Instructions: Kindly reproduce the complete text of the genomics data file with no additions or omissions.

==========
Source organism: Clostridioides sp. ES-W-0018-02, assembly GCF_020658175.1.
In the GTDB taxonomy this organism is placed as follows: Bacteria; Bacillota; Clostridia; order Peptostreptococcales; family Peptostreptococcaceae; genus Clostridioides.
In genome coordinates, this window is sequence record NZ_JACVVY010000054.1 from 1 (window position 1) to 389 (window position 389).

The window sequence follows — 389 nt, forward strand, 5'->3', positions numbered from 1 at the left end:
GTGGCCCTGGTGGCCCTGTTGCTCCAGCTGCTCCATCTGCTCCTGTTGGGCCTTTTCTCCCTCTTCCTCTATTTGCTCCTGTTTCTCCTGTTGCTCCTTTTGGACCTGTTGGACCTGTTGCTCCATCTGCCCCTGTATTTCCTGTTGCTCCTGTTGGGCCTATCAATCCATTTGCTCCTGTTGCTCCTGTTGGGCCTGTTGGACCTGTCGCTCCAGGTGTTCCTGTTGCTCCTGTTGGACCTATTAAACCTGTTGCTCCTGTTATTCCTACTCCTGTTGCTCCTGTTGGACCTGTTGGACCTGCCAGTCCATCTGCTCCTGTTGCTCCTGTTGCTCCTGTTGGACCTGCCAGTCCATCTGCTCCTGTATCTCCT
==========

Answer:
Source organism: Clostridioides sp. ES-W-0018-02, assembly GCF_020658175.1.
In the GTDB taxonomy this organism is placed as follows: Bacteria; Bacillota; Clostridia; order Peptostreptococcales; family Peptostreptococcaceae; genus Clostridioides.
In genome coordinates, this window is sequence record NZ_JACVVY010000054.1 from 1 (window position 1) to 389 (window position 389).

The window sequence follows — 389 nt, forward strand, 5'->3', positions numbered from 1 at the left end:
GTGGCCCTGGTGGCCCTGTTGCTCCAGCTGCTCCATCTGCTCCTGTTGGGCCTTTTCTCCCTCTTCCTCTATTTGCTCCTGTTTCTCCTGTTGCTCCTTTTGGACCTGTTGGACCTGTTGCTCCATCTGCCCCTGTATTTCCTGTTGCTCCTGTTGGGCCTATCAATCCATTTGCTCCTGTTGCTCCTGTTGGGCCTGTTGGACCTGTCGCTCCAGGTGTTCCTGTTGCTCCTGTTGGACCTATTAAACCTGTTGCTCCTGTTATTCCTACTCCTGTTGCTCCTGTTGGACCTGTTGGACCTGCCAGTCCATCTGCTCCTGTTGCTCCTGTTGCTCCTGTTGGACCTGCCAGTCCATCTGCTCCTGTATCTCCT